It is infinitely rewarding for us to hear that KDP members gained real world experience through serving those around you. It is infinitely rewarding for us to hear that local schools and principals initially asked you to come into their schools or are asking for you to return next year, simply due to the wonderful example that you have set as part of your KDP chapter. It is infinitely rewarding to see the legacy that you are leaving on your community and local chapter. And it is infinitely rewarding for us to work to support all of you each and every day as you continue to serve.

Jump on the Literacy Alive! Bandwagon

Anne Boley is event and executive coordinator at Kappa Delta Pi.

Literacy Alive! project flyerKDP Headquarters staff has jumped on the Literacy Alive! bandwagon, and we thought you might enjoy hearing about our involvement in KDP’s signature service project.

We are working on a magazine harvest project for It’s such a simple concept and so easy to implement, yet it can have profound effects on promoting literacy.

Here’s how it works: staff, with the help of friends, family and neighbors, are collecting magazines of all types that are in good condition. We donate these to, and they offer them to various organizations in need of reading materials for children and families. The magazines might go to a homeless shelter, a school program, or possibly a job training program.

Magazine collection editWe are recycling magazines while helping with literacy at the same time. It’s a great project that combines our focus on sustainability with our focus on literacy.

Our initial goal was to collect 500 magazines by July 1. We have already passed that goal and are setting a new goal of 1,000 magazines! It’s always amazing to see what people can accomplish when they work together.

The Life of Literacy

mark twain

Carrie Gaffney is the managing editor of The Educational Forum. She spent twelve years as a secondary English teacher and is still active in The National Writing Project and Second Story, an Indianapolis-based nonprofit devoted to bringing creativity to underserved schools.  

I have a distinct memory from my first year as a teacher:

I worked in the heart of Indianapolis at one of the city’s most troubled schools as a “supplemental” English teacher (“Supplemental” being a nice of way of saying, “Your skills are so far behind you need two hours of English a day instead of one.”)

As you can imagine, teaching what we referred to as “last stop English” to high school students who read and wrote well below grade level was challenging for everyone involved. Beyond the basic mistrust my students felt for a first-year teacher who clearly was in over her head was a deeper issue: It was clear watching my students in their daily interactions that they were not connected to their reading and writing.

And it bugged me.

So one day, I gathered my students close to me and told them I wanted to tell them the story of how I first fell in love. Amid the snickers and eye rolls, I wove the tale of first grade, when I had to stay home from school for three weeks while I recovered from pneumonia. At first I was too sick to care, but then really sick turned into sort of sick, and six year-old Mrs. Gaffney got really, really bored.

That’s when my father introduced me to my first love, Mark Twain. Every night before I went to bed, my father pulled out his old copy of The Complete Short Stories of Mark Twain and read me “The Story of the Good Little Boy” and “The Story of the Bad Little Boy.” We’d laugh and laugh about the misadventures of these two characters, and every night I would hear something new in Twain’s words I hadn’t noticed the night before.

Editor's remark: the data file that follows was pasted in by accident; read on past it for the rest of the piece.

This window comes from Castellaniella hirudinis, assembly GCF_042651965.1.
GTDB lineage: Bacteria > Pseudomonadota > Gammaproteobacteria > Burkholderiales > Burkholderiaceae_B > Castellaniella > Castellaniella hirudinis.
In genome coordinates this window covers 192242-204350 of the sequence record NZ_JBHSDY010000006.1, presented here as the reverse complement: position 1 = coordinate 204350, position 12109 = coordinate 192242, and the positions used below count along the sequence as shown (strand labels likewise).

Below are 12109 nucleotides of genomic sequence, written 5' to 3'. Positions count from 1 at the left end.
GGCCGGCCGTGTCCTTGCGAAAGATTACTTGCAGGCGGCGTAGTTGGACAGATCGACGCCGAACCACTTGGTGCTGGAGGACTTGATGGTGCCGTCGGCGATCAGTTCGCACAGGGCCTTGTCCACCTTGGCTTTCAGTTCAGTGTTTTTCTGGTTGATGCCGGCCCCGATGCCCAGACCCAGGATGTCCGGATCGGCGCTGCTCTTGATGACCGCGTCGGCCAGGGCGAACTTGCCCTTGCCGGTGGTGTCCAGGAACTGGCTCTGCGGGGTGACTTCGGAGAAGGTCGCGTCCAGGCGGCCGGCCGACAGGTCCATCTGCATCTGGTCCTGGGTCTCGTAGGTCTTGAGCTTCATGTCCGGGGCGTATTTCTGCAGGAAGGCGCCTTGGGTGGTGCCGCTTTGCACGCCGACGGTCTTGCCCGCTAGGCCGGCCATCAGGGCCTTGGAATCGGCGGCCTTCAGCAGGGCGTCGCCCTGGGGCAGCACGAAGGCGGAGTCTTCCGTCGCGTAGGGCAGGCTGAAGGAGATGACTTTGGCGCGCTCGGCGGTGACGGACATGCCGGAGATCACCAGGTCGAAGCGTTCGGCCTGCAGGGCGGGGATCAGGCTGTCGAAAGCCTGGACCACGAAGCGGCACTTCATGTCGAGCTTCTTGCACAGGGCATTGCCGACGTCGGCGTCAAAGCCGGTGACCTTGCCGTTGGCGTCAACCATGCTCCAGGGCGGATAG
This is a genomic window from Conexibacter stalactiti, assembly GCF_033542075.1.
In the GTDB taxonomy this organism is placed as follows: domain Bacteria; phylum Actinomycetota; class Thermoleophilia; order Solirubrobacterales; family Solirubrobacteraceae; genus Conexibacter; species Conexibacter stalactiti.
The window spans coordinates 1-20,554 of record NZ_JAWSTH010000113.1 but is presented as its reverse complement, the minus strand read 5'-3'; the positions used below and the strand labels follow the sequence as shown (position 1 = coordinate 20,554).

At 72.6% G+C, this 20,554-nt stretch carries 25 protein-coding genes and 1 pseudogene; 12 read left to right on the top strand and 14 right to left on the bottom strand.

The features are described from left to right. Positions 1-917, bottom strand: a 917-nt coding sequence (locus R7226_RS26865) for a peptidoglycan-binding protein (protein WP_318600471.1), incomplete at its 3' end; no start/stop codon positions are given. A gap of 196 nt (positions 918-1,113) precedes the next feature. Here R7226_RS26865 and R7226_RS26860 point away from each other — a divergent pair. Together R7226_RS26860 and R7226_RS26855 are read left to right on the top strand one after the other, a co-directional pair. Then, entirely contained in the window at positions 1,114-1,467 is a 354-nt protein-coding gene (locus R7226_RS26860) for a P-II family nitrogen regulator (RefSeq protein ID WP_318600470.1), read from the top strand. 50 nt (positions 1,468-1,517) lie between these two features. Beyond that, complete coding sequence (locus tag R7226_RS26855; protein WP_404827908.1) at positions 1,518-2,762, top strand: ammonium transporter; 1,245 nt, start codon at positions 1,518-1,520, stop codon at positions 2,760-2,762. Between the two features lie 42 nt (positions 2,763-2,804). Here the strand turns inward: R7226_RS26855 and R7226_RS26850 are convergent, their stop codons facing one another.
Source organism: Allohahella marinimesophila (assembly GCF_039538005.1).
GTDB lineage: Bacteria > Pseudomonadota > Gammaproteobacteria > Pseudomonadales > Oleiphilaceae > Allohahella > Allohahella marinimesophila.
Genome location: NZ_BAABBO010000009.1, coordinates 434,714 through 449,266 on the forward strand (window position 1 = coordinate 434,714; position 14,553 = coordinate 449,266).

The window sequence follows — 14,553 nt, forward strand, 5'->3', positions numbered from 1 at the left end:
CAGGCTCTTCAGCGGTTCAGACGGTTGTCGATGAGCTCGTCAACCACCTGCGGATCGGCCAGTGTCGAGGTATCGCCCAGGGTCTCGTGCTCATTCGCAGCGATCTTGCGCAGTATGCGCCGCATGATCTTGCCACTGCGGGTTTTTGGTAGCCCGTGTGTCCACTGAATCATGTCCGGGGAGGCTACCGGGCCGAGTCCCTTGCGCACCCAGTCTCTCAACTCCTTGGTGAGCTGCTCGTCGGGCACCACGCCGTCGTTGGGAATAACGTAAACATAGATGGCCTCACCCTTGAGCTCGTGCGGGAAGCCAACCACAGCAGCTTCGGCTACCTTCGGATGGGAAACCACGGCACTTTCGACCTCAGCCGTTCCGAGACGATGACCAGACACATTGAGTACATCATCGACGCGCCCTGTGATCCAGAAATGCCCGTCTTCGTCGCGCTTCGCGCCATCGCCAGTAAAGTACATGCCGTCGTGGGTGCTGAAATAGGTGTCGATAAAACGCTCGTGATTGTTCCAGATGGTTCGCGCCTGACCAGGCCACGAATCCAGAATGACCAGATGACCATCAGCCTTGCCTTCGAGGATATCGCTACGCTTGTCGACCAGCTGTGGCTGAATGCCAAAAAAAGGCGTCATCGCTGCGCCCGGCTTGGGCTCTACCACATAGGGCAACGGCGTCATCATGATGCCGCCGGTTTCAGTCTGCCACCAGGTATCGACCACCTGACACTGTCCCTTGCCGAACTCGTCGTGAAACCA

I told my students that my experience with Twain at age six was the first time I realized reading really was a relationship. It was more than a way to forget I was trapped in my house; during that time, reading became my friend. It also became a way for me to connect with my father in a way I have not forgotten.

From under my chair, I then brought out The Complete Short Stories of Mark Twain for my students, inviting them to run their fingers along the yellowed pages and even suggesting they smell the spine. As they passed it from person to person, it was one of the only times during my first year I can remember absolute silence in the room.

Of course, the moment ended, and it was back to business as usual in class. But I’d like to think that maybe, just for a moment, some of my reluctant students glimpsed the power of what reading actually does for people.

In the United States there are 32 million adults who can’t read, a number that seems small considering there are 774 million adults who can’t read worldwide. Two-thirds of that 774 million are women, a statistic that breaks my heart every time I think about what this lack of literacy indicates about their lives, and the lives of their children.

Literacy means something. It gives you opportunities you didn’t know you had; it connects you with people you might not otherwise connect with. And in my case, it gave me a lifelong friend in Mark Twain.

That’s one of the reasons Literacy Alive is the signature service project of Kappa Delta Pi. As an organization, KDP understands that as long as students aren’t invested in what they’re reading, everyone loses out. Literacy Alive projects are designed to connect students to books, their immediate communities, and the global community, and they place importance on what matters most as we examine literacy from a universal perspective: getting books in the hands of all children.

On International Literacy Day, I would like teachers to think about when they first fell in love with a book or a character.  When did you know that reading was more than a skill to be learned? And what will you do to bring Literacy Alive in your classrooms?